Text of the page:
I recently spoke with a Gen Y executive who’s worked for a number of large global corporations, including UPS, The Home Depot and Coca-Cola Enterprises. Her perspective is interesting because she’s left a couple of jobs that people would kill for, and she is very accomplished and has a lot of management experience for someone under 30. So, when we say to Gen Y, “You can’t be CEO your first day on the job,” we’re not accounting for talented over-achievers like her. Here are some of her insights on working for big brands:
Think about what type of industry appeals to you
“In my experience, the retail industry is crazy. Schizophrenic. Nobody cares about rank and area of responsibility. If you have a good idea, it’s like, ‘Roll up your sleeves, get in there and get it done.’ You didn’t think a lot about what happened yesterday. It’s on to the next thing.
“In the service industry, you think further ahead. Everything has a domino effect. What the person ahead of you does affects you just as what you do you affects the person after you, so people were always thinking, ‘What happens if I do this?’
“Of course, there are a lot of things that factor into the personalities of the companies I’ve worked for, like how long they’ve been around, for instance.”
Think about how far you’re willing to go to get new opportunities
“I left one company because I wanted a new job and they said no. If I’d gotten that job, I would have stayed, but I wanted something fresh. I would have been working with new people and had new responsibilities. I wanted new opportunities and I realized that I needed to leave the company to get them.”
Ask for advice
“I wish I’d asked for advice more. I should have talked with other people at one company before taking a new job. I had a mentor who I could have talked with. But, I was afraid they’d try to help by talking with people in my department, and I didn’t want that. I was afraid it would come back to haunt me. Looking back, I don’t think I should have felt like that.”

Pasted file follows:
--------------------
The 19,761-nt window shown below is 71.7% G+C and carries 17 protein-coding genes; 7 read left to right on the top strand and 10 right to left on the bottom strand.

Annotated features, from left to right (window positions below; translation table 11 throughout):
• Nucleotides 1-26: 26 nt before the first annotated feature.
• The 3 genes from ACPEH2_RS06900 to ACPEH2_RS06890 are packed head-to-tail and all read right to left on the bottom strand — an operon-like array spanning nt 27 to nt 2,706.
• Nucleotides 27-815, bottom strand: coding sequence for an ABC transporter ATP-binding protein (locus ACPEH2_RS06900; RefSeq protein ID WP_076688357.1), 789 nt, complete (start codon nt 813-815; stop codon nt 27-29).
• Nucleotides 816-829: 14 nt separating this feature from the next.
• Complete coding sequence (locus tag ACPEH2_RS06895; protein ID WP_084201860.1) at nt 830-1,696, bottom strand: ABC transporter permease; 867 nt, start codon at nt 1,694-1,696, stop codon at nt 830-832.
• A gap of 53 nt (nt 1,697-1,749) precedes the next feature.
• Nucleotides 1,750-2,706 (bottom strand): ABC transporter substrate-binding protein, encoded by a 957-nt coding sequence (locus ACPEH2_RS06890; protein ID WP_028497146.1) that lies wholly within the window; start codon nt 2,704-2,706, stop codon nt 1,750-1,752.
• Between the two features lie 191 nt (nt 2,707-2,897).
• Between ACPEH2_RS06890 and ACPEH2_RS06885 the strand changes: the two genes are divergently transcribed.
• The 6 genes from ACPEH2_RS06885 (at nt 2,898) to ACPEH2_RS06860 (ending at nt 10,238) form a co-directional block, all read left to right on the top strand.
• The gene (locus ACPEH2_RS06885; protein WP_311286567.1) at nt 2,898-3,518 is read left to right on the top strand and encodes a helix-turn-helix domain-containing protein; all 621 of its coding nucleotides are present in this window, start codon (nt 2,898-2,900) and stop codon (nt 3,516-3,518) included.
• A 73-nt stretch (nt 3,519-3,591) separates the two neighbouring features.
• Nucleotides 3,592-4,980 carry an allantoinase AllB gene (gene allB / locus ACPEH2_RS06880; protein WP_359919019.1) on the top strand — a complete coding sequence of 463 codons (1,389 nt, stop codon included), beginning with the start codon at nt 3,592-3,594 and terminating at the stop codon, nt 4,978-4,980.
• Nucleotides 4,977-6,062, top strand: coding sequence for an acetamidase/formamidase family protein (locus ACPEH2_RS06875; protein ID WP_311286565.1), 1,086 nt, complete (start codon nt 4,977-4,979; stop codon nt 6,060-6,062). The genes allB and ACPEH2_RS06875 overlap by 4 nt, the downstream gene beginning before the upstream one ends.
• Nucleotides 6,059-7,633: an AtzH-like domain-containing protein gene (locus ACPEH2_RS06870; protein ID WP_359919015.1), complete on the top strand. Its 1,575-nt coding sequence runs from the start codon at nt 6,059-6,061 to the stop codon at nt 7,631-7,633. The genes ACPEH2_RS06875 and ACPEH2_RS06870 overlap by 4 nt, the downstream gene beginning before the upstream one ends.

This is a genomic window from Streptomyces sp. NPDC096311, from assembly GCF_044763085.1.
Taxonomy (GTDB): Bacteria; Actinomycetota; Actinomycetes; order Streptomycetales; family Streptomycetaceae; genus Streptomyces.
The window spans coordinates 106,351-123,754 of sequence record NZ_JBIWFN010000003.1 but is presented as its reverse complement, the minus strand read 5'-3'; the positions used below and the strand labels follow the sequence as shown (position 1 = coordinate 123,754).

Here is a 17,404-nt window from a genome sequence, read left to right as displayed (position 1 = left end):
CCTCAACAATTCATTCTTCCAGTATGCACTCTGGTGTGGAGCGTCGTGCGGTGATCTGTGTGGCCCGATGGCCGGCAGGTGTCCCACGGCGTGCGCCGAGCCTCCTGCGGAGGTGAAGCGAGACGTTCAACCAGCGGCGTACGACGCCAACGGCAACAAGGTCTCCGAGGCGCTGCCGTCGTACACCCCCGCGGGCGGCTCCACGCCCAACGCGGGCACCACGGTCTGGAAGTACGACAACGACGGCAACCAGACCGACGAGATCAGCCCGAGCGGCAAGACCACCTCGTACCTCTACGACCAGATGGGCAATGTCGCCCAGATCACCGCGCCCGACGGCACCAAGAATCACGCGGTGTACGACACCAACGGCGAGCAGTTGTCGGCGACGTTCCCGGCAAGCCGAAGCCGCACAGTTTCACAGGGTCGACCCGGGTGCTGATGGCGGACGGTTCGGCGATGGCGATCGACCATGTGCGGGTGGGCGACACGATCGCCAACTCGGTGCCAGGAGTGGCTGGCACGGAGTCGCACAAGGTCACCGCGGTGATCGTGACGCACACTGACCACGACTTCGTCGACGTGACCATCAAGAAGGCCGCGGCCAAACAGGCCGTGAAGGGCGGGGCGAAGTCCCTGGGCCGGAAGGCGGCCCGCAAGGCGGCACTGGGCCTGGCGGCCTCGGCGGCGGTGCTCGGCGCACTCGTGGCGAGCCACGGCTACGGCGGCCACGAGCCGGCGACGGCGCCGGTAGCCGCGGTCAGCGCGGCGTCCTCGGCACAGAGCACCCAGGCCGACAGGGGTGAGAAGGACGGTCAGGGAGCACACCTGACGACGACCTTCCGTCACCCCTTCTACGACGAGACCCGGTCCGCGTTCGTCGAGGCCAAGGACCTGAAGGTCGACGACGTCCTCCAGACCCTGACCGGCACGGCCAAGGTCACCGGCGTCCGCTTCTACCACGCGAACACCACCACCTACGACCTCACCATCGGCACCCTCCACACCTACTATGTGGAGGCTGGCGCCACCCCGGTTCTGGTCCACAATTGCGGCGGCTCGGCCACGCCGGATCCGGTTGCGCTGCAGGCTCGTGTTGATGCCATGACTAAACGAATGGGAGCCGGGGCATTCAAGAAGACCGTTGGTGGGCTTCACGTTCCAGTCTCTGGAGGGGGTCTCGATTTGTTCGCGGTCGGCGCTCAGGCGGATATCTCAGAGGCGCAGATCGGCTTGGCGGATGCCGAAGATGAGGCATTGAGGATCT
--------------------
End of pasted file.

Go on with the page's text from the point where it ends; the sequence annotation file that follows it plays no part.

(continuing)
Don’t get trapped
“Always position yourself so you have other options – you’ll be happier if you do. And, don’t resent the people in positions above you. For instance, I don’t resent Boomers who are sticking around longer, and, therefore might hold up advancement, because I know I could leave if I wanted to. I think people who resent Boomers for this reason feel that way because they think they can’t get a job anywhere else.”
“I know that people say you can get more done tactically when you’re a manager because you have people to help you. But I think I’m able to get more done strategically as well. I have more time to think and to look at the big picture. It’s in a manager’s best interest not to micro-manage and get caught up in the details. That’s not their job anymore.
“One thing that really bugs me about managing people is when you ask someone with aspirations to be a manager to do something and they say, ‘That’s not my responsibility.’ I’m like, ‘You keep asking me to move up, so step up!’”
Sell your team
“I would say never take on an assignment without executive-level support. And, I don’t mean just your manager; I mean you need the support of the entire executive team. If only one person knows why you were put in that position and things go down the tubes, like the economy, and your boss leaves, then nobody is left who remembers why that team was put in place. You have no one to be your champion.
“Also, I’d, sell your team early and a lot, so people understand its value.
“And, it’s even better if you can make people think the goal of your team is their idea. Your goal is to have them sell you for you.”
Know the vibe you put off
“I’ve been told that I sometimes give people a you-can-leave-now look after we’re done talking. I need to work on that, because I don’t even know I’m doing it.
Find common ground
“Also, I’m more likely to talk with employees about them and not me. I want to find out about things we have in common. Like one of my employees really likes dogs. Well, I like dogs, so we can talk about that. It can be something simple that you feel strongly about.
“You don’t have to figure out everything about someone. Just what motivates them and what makes them want to do their job every day.”